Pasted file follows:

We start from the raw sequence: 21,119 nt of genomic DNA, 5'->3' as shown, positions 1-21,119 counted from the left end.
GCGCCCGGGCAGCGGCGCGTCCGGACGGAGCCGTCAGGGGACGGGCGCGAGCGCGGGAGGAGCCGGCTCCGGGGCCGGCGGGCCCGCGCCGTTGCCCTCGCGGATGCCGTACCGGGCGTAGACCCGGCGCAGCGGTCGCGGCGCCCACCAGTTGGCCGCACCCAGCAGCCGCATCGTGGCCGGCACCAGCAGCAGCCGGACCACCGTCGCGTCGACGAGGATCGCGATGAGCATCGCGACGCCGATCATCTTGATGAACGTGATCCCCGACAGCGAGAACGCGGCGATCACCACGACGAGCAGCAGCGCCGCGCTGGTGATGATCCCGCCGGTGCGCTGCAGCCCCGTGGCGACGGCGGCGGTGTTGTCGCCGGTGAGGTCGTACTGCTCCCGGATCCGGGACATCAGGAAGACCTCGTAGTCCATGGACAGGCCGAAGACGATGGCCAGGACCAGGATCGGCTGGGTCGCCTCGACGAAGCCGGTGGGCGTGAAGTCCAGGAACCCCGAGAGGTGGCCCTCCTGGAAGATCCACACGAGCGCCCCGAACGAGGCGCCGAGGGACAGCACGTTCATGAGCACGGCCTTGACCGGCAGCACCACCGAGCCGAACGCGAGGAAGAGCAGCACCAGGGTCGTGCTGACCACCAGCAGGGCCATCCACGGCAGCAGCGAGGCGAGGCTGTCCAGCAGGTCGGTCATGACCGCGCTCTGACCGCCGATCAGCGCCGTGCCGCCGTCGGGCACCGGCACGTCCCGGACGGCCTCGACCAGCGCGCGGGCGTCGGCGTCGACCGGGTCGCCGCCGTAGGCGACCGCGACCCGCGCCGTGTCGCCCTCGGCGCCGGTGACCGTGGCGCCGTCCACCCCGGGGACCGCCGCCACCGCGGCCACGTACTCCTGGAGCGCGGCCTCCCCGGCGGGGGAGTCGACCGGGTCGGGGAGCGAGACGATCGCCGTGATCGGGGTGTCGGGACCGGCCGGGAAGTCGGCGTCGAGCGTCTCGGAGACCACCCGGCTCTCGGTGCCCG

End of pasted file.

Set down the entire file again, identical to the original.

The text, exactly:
We start from the raw sequence: 21,119 nt of genomic DNA, 5'->3' as shown, positions 1-21,119 counted from the left end.
GCGCCCGGGCAGCGGCGCGTCCGGACGGAGCCGTCAGGGGACGGGCGCGAGCGCGGGAGGAGCCGGCTCCGGGGCCGGCGGGCCCGCGCCGTTGCCCTCGCGGATGCCGTACCGGGCGTAGACCCGGCGCAGCGGTCGCGGCGCCCACCAGTTGGCCGCACCCAGCAGCCGCATCGTGGCCGGCACCAGCAGCAGCCGGACCACCGTCGCGTCGACGAGGATCGCGATGAGCATCGCGACGCCGATCATCTTGATGAACGTGATCCCCGACAGCGAGAACGCGGCGATCACCACGACGAGCAGCAGCGCCGCGCTGGTGATGATCCCGCCGGTGCGCTGCAGCCCCGTGGCGACGGCGGCGGTGTTGTCGCCGGTGAGGTCGTACTGCTCCCGGATCCGGGACATCAGGAAGACCTCGTAGTCCATGGACAGGCCGAAGACGATGGCCAGGACCAGGATCGGCTGGGTCGCCTCGACGAAGCCGGTGGGCGTGAAGTCCAGGAACCCCGAGAGGTGGCCCTCCTGGAAGATCCACACGAGCGCCCCGAACGAGGCGCCGAGGGACAGCACGTTCATGAGCACGGCCTTGACCGGCAGCACCACCGAGCCGAACGCGAGGAAGAGCAGCACCAGGGTCGTGCTGACCACCAGCAGGGCCATCCACGGCAGCAGCGAGGCGAGGCTGTCCAGCAGGTCGGTCATGACCGCGCTCTGACCGCCGATCAGCGCCGTGCCGCCGTCGGGCACCGGCACGTCCCGGACGGCCTCGACCAGCGCGCGGGCGTCGGCGTCGACCGGGTCGCCGCCGTAGGCGACCGCGACCCGCGCCGTGTCGCCCTCGGCGCCGGTGACCGTGGCGCCGTCCACCCCGGGGACCGCCGCCACCGCGGCCACGTACTCCTGGAGCGCGGCCTCCCCGGCGGGGGAGTCGACCGGGTCGGGGAGCGAGACGATCGCCGTGATCGGGGTGTCGGGACCGGCCGGGAAGTCGGCGTCGAGCGTCTCGGAGACCACCCGGCTCTCGGTGCCCG